Mathematics Stack Exchange is a question and answer site for people studying math at any level and professionals in related fields. Join them; it only takes a minute:

Sign up
Here's how it works:
  1. Anybody can ask a question
  2. Anybody can answer
  3. The best answers are voted up and rise to the top

The Jacobi-Lie bracket or simply Lie bracket, $[X,Y]$, of two vector fields $X$ and $Y$ is the vector field such that $[X,Y](f) = X(Y(f))-Y(X(f)) \,.$ (

So for the right-hand side, for $X(Y(f))$, do we evaluate $Y(f)$ first, then evaluate $X$ at position $Y(f)$? I can only think this way. If it is wrong, please tell me.

Also, for $\left.\frac{\mathrm{d}}{\mathrm{d} t}\right|_{t=0} (\mathrm{d}\Phi^X_{-t}) Y_{\Phi^X_t(x)}$, does this mean that $(\mathrm{d}\Phi^X_{-t})$ is evaluated with vector $Y_{\Phi^X_t(x)}$ and then differentiate with regard to $t=0$?

share|cite|improve this question
up vote 4 down vote accepted

Given a function $f : M \rightarrow \Bbb R$ and a vector field $X$, we can define a new function $X f : M \rightarrow \Bbb R$ by $$(X f)(p) = \frac{d}{dt} (f \circ \gamma)(t)|_{t=0}$$ where $\gamma(t)$ is any curve such that $\gamma(0) = p$ and $\gamma'(0) = X_p$

So given a function $f$, we can define a new function $X f$ from the manifold into the reals (thought of as the rate of change of $f$ along $X$). If we now have a second vector field $Y$, we can compute $Y (X f)$ which is another function from $M$ into $\Bbb R$.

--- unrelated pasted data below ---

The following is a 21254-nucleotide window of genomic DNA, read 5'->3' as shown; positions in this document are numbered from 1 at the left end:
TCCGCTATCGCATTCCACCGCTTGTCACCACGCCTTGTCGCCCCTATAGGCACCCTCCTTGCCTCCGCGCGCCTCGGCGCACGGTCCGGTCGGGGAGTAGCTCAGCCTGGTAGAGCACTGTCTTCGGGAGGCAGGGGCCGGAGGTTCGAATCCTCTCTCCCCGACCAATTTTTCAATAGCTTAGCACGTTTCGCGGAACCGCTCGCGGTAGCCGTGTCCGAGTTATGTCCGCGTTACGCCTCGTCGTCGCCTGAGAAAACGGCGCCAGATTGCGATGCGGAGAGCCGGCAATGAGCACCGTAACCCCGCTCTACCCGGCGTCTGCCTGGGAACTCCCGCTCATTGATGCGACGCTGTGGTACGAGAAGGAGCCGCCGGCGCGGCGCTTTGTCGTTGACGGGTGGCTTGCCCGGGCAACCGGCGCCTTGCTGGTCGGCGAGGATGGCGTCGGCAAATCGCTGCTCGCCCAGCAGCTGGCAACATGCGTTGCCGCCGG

Edit: Regarding your comment of evaluating $X$ at position $Y(f)$, this doesn't really make sense. $Y(f)$ is a value in $T \Bbb R = \Bbb R$ and $X$ is evaluated at positions on the manifold so we can't really talk about $X$ evaluated at $Y f$. We can however apply $X$ to $Y f$ since vector fields can act on functions as a differential operator.

share|cite|improve this answer
I got it. Thanks! – Differential Apr 16 '13 at 9:22
Oh wait. What about the last part? Is that correct? – Differential Apr 16 '13 at 9:47
The last part is correct. We take a flow for time $t$ along $X$ starting from a point $x$. We then look at the value of the vector field $Y$ there and map it back to $x$ using the derivative of $\Phi_{-t}^X$. We then have a curve in $T_x M$ with variable $t$ which we can differentiate. – muzzlator Apr 16 '13 at 9:51
Thanks! I appreciate your help. – Differential Apr 16 '13 at 10:13

Your Answer


By posting your answer, you agree to the privacy policy and terms of service.

Not the answer you're looking for? Browse other questions tagged or ask your own question.